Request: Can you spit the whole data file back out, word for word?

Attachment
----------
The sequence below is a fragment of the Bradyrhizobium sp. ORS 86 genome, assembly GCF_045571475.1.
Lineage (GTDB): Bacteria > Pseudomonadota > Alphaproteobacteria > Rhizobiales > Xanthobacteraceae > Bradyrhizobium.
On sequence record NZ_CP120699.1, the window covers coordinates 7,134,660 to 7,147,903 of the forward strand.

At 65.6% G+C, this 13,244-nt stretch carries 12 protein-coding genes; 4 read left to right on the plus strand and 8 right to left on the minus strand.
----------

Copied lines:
The sequence below is a fragment of the Bradyrhizobium sp. ORS 86 genome, assembly GCF_045571475.1.
Lineage (GTDB): Bacteria > Pseudomonadota > Alphaproteobacteria > Rhizobiales > Xanthobacteraceae > Bradyrhizobium.
On sequence record NZ_CP120699.1, the window covers coordinates 7,134,660 to 7,147,903 of the forward strand.

At 65.6% G+C, this 13,244-nt stretch carries 12 protein-coding genes; 4 read left to right on the plus strand and 8 right to left on the minus strand.